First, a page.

Nowadays, with so many avenues for companies to compete for our attention, big budget projects are pulling out all the stops to keep our eyes on them. Hence the viral marketing trend. Remember the Dark Knight's campaign, before Heath Ledger died? There were all these interactive web sites and Joker-themed scavenger hunts that kept people excited for the movie. Then, of course, Heath Ledger died and the marketing team didn't have to do much else. The hype was at its peak. But for a while there, they had the most potent viral marketing campaign I've ever seen. So how was the actual film? Passable. Enjoyable enough. Ledger's performance was legendary, but the movie itself? Merely decent, in my eyes.

That was a bit of a digression, but the point is that marketing campaigns for big budget projects have seemed to have more inventiveness behind them than some of the products/projects they're advertising. I guess the longer you're exposed to it, the more wary you get of this fact, because I know this can't be something that's cropped up in the last decade or so, it just seems like it has, because it's finally losing its effect on me.

Thursday, October 22, 2009

Poster Trends: That Saul Bass Look

After wallowing in the dull squalor of the Floating Heads trend for those last few entries, this next one is a breath of fresh air. I give you the Saul Bass look:

This style is named after the man who popularized the look, a graphic designer named Saul Bass. Aside from designing posters, Saul Bass was also famous for his title sequences, which were made with the same simplistic style you see in the posters. However, his opening titles were often jazzy, frenetic pieces that contained an energy that revolutionized how editors approached future title sequences.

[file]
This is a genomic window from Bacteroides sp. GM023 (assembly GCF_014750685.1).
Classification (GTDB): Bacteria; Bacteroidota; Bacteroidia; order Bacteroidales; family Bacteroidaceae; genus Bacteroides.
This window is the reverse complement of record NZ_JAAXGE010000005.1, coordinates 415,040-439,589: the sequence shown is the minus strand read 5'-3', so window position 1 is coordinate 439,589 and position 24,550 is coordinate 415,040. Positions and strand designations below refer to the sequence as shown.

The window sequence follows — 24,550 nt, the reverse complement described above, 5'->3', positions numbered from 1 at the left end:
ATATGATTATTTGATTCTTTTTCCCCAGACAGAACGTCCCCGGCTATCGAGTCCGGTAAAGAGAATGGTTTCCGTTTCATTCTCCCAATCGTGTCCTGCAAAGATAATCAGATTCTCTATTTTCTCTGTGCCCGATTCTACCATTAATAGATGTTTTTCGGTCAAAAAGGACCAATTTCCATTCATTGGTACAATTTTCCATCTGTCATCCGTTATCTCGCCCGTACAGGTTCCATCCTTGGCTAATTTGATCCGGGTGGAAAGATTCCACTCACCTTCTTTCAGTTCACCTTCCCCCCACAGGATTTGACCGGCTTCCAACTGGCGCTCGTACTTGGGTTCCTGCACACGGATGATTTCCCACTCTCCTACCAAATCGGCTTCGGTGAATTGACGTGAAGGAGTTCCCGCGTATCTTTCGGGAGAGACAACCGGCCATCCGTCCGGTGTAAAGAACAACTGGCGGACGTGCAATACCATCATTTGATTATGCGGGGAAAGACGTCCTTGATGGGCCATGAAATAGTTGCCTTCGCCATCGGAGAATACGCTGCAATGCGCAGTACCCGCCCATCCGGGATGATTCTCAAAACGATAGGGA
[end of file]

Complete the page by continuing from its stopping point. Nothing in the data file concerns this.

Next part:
Now, the posters above were all made sometime between the mid 50's and late 60's, but if you think they look modern, that's because this style has been mimicked countless times over the years. Here are some very recent examples:

There are a few specific attributes of the Saul Bass look that designers have taken cues from. First of all, the posters are essentially broken down to the most basic elements of design, defined by bold colors and strategically-placed geometric shapes and silhouettes that express the elements of the story.

Also, the font is almost always unstable, jagged, or broken in some way. This can convey a sort of playfulness, but it can also convey danger, or a threat of some sort. There's a sarcastic, sometimes cynical edge to the lettering, regardless of the movie, which is a very modern feeling to convey. Sometimes, all you need is lettering to get this across:

Before the Devil Knows You're Dead (2007) is a very melodramatic, tragic story (with one of my all time favorite titles, by the way - it comes from the Irish saying that begins, "May you be in heaven half an hour..."), but by using the Saul Bass look to represent the film, the designer was able to communicate the underlying element of dark humor that runs throughout the film. The story is a tragedy, but it's about a pair of criminals (brothers, in fact) so desperate and clumsy you can't help but laugh intermittently during their steep plunge into chaos.